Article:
Computer technology is ubiquitous in today’s society, however a consistent mitigating factor that influences a lack of interest in computer education is gender. The literature suggests that there are still disproportionate numbers of female students enrolled in advanced computer science classes. Scholars speculate that one reason for this absence is the perception that the computer field is reserved exclusively for men. While this idea is ultimately false, the countless quantitative and qualitative studies document that the computer field is associated with the reoccurring image of “nerdy computer scientist”. Prior researchers have shown several factors for low recruitment or lack of interest of female students in computer related majors, such as: 1) women perceive computer-related majors as a male-dominated discipline and therefore shy away from those areas; 2) certain social biases or stereotyping of technology is for men; and 3) a person’s culture has the greatest influence on technology acquisition and where families’ ethnic culture is male dominated, women’s interest in technology is often not fostered or reinforced. This research study evaluates perceptions of students in an Introductory Computer course from the Computer Information Systems department at Buffalo State College. This is an elective course, students are mostly in their first or second year of college, and the majority of students reported that they have not declared a STEM field as their major. A 36-question survey was administered for data collection purposes—the survey including both qualitative and quantitative questions. A review of this data indicates some of the factors for students’ interest in STEM fields and other unexpected outcomes.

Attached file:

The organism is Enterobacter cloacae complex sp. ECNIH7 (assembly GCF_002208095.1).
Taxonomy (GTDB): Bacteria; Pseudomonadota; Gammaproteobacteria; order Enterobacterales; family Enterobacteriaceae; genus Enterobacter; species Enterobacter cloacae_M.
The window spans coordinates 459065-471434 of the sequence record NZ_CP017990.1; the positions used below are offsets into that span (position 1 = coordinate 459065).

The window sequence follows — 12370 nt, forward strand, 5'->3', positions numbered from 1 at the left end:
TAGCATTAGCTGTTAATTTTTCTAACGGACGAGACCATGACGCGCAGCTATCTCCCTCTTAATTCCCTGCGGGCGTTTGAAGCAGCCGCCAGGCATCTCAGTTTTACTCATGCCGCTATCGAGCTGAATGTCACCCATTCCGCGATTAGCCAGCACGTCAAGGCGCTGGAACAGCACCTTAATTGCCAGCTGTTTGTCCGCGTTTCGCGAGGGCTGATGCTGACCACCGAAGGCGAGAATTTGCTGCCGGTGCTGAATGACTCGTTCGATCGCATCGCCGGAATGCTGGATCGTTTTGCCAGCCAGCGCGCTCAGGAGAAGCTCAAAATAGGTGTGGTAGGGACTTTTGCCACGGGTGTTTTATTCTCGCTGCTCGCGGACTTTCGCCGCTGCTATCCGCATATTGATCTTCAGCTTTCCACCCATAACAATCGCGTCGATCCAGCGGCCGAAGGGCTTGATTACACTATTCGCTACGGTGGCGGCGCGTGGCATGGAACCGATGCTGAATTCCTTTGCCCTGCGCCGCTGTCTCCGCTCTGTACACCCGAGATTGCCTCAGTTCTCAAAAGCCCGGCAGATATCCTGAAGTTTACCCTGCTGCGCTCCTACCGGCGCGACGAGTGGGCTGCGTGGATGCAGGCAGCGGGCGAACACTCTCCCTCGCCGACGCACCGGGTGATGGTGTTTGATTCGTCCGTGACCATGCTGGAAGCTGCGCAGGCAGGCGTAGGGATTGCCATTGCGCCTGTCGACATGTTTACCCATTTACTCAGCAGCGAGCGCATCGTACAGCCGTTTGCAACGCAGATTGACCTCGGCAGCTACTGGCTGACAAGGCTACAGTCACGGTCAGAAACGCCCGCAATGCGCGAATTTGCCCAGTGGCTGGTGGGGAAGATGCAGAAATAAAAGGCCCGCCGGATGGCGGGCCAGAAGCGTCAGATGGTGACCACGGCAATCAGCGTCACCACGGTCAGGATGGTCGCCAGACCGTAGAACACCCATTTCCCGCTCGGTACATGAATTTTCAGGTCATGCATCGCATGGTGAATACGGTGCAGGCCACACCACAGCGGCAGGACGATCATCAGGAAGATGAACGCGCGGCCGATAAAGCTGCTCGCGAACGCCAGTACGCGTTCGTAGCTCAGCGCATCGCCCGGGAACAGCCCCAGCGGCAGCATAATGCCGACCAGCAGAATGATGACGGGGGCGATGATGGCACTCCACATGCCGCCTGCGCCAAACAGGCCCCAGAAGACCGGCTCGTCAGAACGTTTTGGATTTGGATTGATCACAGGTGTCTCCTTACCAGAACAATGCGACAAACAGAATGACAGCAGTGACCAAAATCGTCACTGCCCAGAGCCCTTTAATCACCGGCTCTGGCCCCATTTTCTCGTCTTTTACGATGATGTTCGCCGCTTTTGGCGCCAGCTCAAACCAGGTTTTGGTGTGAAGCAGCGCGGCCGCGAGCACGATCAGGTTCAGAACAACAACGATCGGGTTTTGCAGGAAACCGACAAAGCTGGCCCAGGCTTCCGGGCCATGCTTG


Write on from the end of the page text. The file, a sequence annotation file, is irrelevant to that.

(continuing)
|Keywords:||STEM, Computer Education, Gender and Technology, Student Perceptions|
Associate Professor, Computer Information Systems Department, Buffalo, NY, USA
Assistant Professor, Computer Information Systems Department, Buffalo, NY, USA
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